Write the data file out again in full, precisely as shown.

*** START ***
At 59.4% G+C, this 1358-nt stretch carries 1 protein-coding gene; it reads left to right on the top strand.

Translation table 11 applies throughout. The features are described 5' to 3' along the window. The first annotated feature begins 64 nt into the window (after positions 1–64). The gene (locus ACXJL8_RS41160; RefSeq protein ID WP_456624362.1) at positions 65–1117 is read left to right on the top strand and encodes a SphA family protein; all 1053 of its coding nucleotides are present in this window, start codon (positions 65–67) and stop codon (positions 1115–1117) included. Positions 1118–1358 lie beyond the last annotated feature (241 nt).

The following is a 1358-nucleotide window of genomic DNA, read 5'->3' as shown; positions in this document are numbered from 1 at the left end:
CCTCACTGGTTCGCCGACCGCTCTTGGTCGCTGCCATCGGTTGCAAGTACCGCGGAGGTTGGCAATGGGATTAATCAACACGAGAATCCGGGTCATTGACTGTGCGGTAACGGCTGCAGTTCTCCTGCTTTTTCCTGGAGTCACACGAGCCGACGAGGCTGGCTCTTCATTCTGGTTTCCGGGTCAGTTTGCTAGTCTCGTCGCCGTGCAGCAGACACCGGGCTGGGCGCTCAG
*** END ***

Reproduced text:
At 59.4% G+C, this 1358-nt stretch carries 1 protein-coding gene; it reads left to right on the top strand.

Translation table 11 applies throughout. The features are described 5' to 3' along the window. The first annotated feature begins 64 nt into the window (after positions 1–64). The gene (locus ACXJL8_RS41160; RefSeq protein ID WP_456624362.1) at positions 65–1117 is read left to right on the top strand and encodes a SphA family protein; all 1053 of its coding nucleotides are present in this window, start codon (positions 65–67) and stop codon (positions 1115–1117) included. Positions 1118–1358 lie beyond the last annotated feature (241 nt).

The following is a 1358-nucleotide window of genomic DNA, read 5'->3' as shown; positions in this document are numbered from 1 at the left end:
CCTCACTGGTTCGCCGACCGCTCTTGGTCGCTGCCATCGGTTGCAAGTACCGCGGAGGTTGGCAATGGGATTAATCAACACGAGAATCCGGGTCATTGACTGTGCGGTAACGGCTGCAGTTCTCCTGCTTTTTCCTGGAGTCACACGAGCCGACGAGGCTGGCTCTTCATTCTGGTTTCCGGGTCAGTTTGCTAGTCTCGTCGCCGTGCAGCAGACACCGGGCTGGGCGCTCAG